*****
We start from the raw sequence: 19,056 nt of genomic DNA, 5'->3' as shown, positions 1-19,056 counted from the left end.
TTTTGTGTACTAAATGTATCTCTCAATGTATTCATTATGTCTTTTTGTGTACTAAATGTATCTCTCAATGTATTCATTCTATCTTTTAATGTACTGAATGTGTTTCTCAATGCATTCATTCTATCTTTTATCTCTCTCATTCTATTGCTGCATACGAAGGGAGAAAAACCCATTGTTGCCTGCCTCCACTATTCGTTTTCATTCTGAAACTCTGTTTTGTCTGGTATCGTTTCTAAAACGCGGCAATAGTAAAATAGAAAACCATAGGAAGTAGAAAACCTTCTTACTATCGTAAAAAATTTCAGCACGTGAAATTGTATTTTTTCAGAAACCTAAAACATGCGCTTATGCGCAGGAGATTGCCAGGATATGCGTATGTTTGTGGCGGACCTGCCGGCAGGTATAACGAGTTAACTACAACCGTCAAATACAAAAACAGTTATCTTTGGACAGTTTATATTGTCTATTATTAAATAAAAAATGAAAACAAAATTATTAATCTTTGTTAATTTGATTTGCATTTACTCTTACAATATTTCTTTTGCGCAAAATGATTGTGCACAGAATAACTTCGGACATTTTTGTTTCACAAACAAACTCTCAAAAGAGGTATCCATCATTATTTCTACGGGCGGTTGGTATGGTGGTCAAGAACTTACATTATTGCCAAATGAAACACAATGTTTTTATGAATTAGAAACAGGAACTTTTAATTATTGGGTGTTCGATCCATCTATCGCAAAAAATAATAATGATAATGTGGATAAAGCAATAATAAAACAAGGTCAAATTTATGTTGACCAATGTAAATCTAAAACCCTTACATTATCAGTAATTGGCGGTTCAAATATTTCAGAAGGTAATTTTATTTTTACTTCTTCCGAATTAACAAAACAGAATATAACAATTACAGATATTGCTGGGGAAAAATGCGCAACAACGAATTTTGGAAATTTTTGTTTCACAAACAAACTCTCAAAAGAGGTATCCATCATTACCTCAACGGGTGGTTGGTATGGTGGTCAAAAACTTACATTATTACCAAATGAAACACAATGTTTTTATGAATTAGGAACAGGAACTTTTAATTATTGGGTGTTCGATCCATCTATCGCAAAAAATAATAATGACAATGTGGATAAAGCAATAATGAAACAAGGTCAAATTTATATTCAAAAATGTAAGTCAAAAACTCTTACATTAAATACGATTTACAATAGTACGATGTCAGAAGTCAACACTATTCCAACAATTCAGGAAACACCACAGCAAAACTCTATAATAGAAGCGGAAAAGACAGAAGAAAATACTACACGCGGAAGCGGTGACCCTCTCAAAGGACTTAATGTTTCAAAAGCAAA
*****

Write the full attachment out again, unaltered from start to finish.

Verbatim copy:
We start from the raw sequence: 19,056 nt of genomic DNA, 5'->3' as shown, positions 1-19,056 counted from the left end.
TTTTGTGTACTAAATGTATCTCTCAATGTATTCATTATGTCTTTTTGTGTACTAAATGTATCTCTCAATGTATTCATTCTATCTTTTAATGTACTGAATGTGTTTCTCAATGCATTCATTCTATCTTTTATCTCTCTCATTCTATTGCTGCATACGAAGGGAGAAAAACCCATTGTTGCCTGCCTCCACTATTCGTTTTCATTCTGAAACTCTGTTTTGTCTGGTATCGTTTCTAAAACGCGGCAATAGTAAAATAGAAAACCATAGGAAGTAGAAAACCTTCTTACTATCGTAAAAAATTTCAGCACGTGAAATTGTATTTTTTCAGAAACCTAAAACATGCGCTTATGCGCAGGAGATTGCCAGGATATGCGTATGTTTGTGGCGGACCTGCCGGCAGGTATAACGAGTTAACTACAACCGTCAAATACAAAAACAGTTATCTTTGGACAGTTTATATTGTCTATTATTAAATAAAAAATGAAAACAAAATTATTAATCTTTGTTAATTTGATTTGCATTTACTCTTACAATATTTCTTTTGCGCAAAATGATTGTGCACAGAATAACTTCGGACATTTTTGTTTCACAAACAAACTCTCAAAAGAGGTATCCATCATTATTTCTACGGGCGGTTGGTATGGTGGTCAAGAACTTACATTATTGCCAAATGAAACACAATGTTTTTATGAATTAGAAACAGGAACTTTTAATTATTGGGTGTTCGATCCATCTATCGCAAAAAATAATAATGATAATGTGGATAAAGCAATAATAAAACAAGGTCAAATTTATGTTGACCAATGTAAATCTAAAACCCTTACATTATCAGTAATTGGCGGTTCAAATATTTCAGAAGGTAATTTTATTTTTACTTCTTCCGAATTAACAAAACAGAATATAACAATTACAGATATTGCTGGGGAAAAATGCGCAACAACGAATTTTGGAAATTTTTGTTTCACAAACAAACTCTCAAAAGAGGTATCCATCATTACCTCAACGGGTGGTTGGTATGGTGGTCAAAAACTTACATTATTACCAAATGAAACACAATGTTTTTATGAATTAGGAACAGGAACTTTTAATTATTGGGTGTTCGATCCATCTATCGCAAAAAATAATAATGACAATGTGGATAAAGCAATAATGAAACAAGGTCAAATTTATATTCAAAAATGTAAGTCAAAAACTCTTACATTAAATACGATTTACAATAGTACGATGTCAGAAGTCAACACTATTCCAACAATTCAGGAAACACCACAGCAAAACTCTATAATAGAAGCGGAAAAGACAGAAGAAAATACTACACGCGGAAGCGGTGACCCTCTCAAAGGACTTAATGTTTCAAAAGCAAA